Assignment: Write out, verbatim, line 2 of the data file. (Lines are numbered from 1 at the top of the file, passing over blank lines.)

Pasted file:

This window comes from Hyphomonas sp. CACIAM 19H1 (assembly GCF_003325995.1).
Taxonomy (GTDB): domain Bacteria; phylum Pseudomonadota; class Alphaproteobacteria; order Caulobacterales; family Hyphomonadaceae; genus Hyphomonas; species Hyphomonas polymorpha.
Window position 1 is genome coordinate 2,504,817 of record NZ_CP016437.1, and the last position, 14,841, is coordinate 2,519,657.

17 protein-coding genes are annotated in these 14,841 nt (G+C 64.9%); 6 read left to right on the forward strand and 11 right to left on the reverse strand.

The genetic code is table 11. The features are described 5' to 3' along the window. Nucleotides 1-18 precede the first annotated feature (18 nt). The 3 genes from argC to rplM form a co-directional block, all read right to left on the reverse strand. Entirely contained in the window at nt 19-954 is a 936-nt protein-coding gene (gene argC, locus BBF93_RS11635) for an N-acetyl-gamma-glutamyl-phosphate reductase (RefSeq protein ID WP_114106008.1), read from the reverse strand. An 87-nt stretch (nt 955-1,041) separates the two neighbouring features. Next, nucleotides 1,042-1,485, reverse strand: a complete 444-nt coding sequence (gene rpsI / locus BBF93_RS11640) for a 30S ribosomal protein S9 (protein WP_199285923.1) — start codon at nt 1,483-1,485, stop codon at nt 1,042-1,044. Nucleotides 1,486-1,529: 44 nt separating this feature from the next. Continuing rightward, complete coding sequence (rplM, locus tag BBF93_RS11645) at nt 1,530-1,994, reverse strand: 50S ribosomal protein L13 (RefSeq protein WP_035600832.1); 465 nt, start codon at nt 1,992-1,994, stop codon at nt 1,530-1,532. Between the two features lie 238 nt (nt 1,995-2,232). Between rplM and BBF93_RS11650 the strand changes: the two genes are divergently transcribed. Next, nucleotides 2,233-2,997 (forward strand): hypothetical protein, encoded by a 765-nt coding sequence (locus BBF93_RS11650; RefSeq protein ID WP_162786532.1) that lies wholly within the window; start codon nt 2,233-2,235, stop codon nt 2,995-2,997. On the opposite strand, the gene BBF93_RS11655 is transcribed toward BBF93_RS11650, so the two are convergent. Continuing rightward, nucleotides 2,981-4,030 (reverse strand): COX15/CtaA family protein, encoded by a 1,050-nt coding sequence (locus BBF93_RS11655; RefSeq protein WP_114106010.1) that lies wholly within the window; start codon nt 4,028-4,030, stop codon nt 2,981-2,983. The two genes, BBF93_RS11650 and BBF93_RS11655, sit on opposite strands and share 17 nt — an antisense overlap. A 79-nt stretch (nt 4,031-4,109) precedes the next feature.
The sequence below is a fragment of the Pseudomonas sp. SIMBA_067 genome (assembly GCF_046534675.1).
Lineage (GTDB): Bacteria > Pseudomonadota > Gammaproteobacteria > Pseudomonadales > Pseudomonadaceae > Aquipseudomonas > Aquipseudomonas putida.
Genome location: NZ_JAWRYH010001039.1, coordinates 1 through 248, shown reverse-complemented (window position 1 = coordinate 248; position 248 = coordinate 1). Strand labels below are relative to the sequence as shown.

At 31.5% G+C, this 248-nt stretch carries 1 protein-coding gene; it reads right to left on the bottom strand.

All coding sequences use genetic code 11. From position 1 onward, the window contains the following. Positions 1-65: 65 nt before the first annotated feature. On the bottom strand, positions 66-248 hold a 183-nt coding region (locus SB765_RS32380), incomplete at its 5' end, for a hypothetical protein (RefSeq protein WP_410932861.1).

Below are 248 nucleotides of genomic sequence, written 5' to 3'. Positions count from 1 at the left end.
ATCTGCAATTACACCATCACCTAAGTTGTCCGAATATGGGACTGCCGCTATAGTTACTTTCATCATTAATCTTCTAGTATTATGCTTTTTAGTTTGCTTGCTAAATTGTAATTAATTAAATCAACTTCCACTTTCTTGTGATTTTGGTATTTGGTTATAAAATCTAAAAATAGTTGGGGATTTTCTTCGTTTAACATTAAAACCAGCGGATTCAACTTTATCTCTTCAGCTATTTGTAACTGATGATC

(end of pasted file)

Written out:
Taxonomy (GTDB): domain Bacteria; phylum Pseudomonadota; class Alphaproteobacteria; order Caulobacterales; family Hyphomonadaceae; genus Hyphomonas; species Hyphomonas polymorpha.